Theonomy in the Westminster Confession of Faith

Westminster Confession of Faith 

Chapter XIX

Of the Law of God

VI. Although true believers be not under the law, as a covenant of works, to be thereby justified, or condemned; yet is it of great use to them, as well as to others; in that, as a rule of life informing them of the will of God, and their duty, it directs and binds them to walk accordingly; discovering also the sinful pollutions of their nature, hearts and lives; so as, examining themselves thereby, they may come to further conviction of, humiliation for, and hatred against sin, together with a clearer sight of the need they have of Christ, and the perfection of His obedience.

It is likewise of use to the regenerate, to restrain their corruptions, in that it forbids sin: and the threatenings of it serve to show what even their sins deserve; and what afflictions, in this life, they may expect for them, although freed from the curse thereof threatened in the law. The promises of it, in like manner, show them God’s approbation of obedience,and what blessings they may expect upon the performance thereof: although not as due to them by the law as a covenant of works. So as, a man’s doing good, and refraining from evil, because the law encourages to the one and deters from the other, is no evidence of his being under the law: and not under grace.

VII. Neither are the forementioned uses of the law contrary to the grace of the Gospel, but do sweetly comply with it; the Spirit of Christ subduing and enabling the will of man to do that freely, and cheerfully, which the will of God, revealed in the law, requires to be done.


The Westminster Confession of Faith, for better or worse: is the foremost doctrinal creed in use by the Presbyterian world today; this too includes the Presbyterian Church of Australia.

Sections I-V establish in fierce terms that the “covenant of works” has been abolished and that the works of the law of God are not sufficient to fulfill the penal demands of salvation.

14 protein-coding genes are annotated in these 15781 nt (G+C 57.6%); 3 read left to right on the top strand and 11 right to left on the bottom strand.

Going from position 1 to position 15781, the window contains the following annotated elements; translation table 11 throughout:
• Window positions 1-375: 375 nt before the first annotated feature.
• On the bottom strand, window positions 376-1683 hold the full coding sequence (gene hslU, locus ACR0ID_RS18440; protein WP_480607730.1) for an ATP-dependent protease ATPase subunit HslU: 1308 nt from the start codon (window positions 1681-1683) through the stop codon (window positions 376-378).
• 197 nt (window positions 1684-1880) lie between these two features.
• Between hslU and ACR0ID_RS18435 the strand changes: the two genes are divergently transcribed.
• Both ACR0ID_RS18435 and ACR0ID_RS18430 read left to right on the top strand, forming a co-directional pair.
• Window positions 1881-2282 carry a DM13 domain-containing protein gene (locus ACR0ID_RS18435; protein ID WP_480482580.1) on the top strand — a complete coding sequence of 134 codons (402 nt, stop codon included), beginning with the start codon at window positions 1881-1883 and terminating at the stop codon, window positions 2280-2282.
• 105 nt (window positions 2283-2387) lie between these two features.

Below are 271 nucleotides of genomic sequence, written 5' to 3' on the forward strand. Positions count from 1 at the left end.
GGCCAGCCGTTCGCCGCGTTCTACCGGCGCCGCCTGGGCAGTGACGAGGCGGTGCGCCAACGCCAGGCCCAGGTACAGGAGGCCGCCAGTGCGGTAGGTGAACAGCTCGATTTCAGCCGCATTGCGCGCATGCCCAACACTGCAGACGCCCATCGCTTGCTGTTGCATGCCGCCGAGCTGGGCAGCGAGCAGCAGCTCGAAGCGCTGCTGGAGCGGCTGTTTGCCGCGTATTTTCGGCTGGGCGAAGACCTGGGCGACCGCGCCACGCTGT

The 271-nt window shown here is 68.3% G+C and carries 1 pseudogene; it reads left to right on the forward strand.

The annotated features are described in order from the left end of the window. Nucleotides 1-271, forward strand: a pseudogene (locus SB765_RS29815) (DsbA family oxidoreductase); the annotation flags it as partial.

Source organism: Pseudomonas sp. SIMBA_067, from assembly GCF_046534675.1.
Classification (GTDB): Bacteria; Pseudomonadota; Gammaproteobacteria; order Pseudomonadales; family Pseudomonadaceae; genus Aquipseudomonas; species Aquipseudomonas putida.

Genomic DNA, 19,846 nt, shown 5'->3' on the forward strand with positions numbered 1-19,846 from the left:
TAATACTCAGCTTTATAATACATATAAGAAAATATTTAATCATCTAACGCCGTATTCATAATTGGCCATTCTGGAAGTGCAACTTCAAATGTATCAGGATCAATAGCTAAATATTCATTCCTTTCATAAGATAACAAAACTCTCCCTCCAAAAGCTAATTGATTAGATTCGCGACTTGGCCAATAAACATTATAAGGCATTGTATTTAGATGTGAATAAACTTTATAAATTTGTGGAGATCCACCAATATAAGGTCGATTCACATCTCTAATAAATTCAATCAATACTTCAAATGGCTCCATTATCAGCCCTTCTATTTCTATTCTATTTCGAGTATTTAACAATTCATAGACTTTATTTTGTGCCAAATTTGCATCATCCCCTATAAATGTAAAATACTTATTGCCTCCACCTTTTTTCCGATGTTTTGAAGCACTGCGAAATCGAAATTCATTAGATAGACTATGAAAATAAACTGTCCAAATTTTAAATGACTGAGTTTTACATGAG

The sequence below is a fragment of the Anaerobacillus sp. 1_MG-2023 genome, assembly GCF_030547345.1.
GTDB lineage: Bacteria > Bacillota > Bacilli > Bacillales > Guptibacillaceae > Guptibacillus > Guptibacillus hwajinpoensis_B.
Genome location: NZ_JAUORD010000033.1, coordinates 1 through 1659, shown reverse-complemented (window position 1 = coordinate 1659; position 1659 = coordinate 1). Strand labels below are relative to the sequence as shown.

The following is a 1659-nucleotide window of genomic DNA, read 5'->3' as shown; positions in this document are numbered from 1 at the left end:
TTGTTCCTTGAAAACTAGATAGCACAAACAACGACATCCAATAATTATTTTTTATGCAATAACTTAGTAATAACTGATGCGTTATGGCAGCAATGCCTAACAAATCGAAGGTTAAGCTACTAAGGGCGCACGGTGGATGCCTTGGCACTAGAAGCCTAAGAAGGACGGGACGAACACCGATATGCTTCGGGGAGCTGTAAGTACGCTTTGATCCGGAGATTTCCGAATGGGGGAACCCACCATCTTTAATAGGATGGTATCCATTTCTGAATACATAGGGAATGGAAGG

Section VI is a firm statement regarding the usefulness of the law of God for Christian life and practice. It reads “It is of great use to them, as well as to others; in that, as a rule of life informing them the will of God, and their duty, it directs and binds them to walk accordingly; discovering also the sinful pollution of their nature, hearts and lives.”

Summarily it makes the argument that the law of God is the foremost reflection of God’s character and desire for the lives of men. Paul writes of this heavily in Romans chapter 7.

Verse 12 Wherefore the law is holy, and the commandment holy, and just, and good.
Verse 22 For I delight in the law of God after the inward man.
Verse 25 I thank God through Jesus Christ our Lord. So then with the mind I myself serve the law of God; but with the flesh the law of sin.

The WCF continues to argue that God is pleased ( approbated )  with the obedience of men to his law, it too concludes that the law prescribes the blessing we may expect upon our obedience to the law.

Section VII being the final section of the articles of the Law of God, reads that the use of the law is not contrary to the grace of the Gospel. Obedience to God’s law in-fact, complies directly with the gospel in subduing the sinfulness of man and enabling him to do that with cheer and determination, as God requires.


Antinomiansm therefore is unacceptable inside of the Church which professes the Westminster Confession of Faith. We Presbyterians must be uncompromising in our resolve and always remember that the eternal law of God is the ultimate reflection of God’s character – and we have been blessed by God to be granted the ability of will to fight against sinfulness and immoral desire.

“There are certain men crept in unawares, who were before of old ordained to this condemnation, ungodly men, turning the grace of our God into lasciviousness, and denying the only Lord God, and our Lord Jesus Christ.” Jude 1:4

 

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